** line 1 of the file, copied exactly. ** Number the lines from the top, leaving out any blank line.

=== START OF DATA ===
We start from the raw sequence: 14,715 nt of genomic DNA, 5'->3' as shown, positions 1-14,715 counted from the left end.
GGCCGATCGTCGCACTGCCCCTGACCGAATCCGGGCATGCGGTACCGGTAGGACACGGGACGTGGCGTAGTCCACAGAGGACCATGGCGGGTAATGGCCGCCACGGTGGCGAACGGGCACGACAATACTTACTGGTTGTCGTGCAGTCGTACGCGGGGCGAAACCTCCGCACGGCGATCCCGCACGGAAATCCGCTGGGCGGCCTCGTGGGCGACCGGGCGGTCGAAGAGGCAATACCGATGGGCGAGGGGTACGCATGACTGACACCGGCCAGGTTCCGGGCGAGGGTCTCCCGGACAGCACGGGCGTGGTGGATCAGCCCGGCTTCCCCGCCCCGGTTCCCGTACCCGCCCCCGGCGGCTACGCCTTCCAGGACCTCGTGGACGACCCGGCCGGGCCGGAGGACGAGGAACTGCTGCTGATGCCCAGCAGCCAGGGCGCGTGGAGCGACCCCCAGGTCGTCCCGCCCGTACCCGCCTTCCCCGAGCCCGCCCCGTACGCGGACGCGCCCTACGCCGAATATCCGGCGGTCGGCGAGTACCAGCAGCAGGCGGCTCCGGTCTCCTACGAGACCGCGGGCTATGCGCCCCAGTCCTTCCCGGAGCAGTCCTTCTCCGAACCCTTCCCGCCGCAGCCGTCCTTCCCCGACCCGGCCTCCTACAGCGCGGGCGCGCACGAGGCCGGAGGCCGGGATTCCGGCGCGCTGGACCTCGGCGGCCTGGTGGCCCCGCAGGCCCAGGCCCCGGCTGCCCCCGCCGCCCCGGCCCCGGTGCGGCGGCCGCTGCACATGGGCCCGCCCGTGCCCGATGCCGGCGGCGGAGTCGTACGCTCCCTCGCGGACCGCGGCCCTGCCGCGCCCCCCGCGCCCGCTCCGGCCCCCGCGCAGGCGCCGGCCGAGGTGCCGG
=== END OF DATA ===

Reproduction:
We start from the raw sequence: 14,715 nt of genomic DNA, 5'->3' as shown, positions 1-14,715 counted from the left end.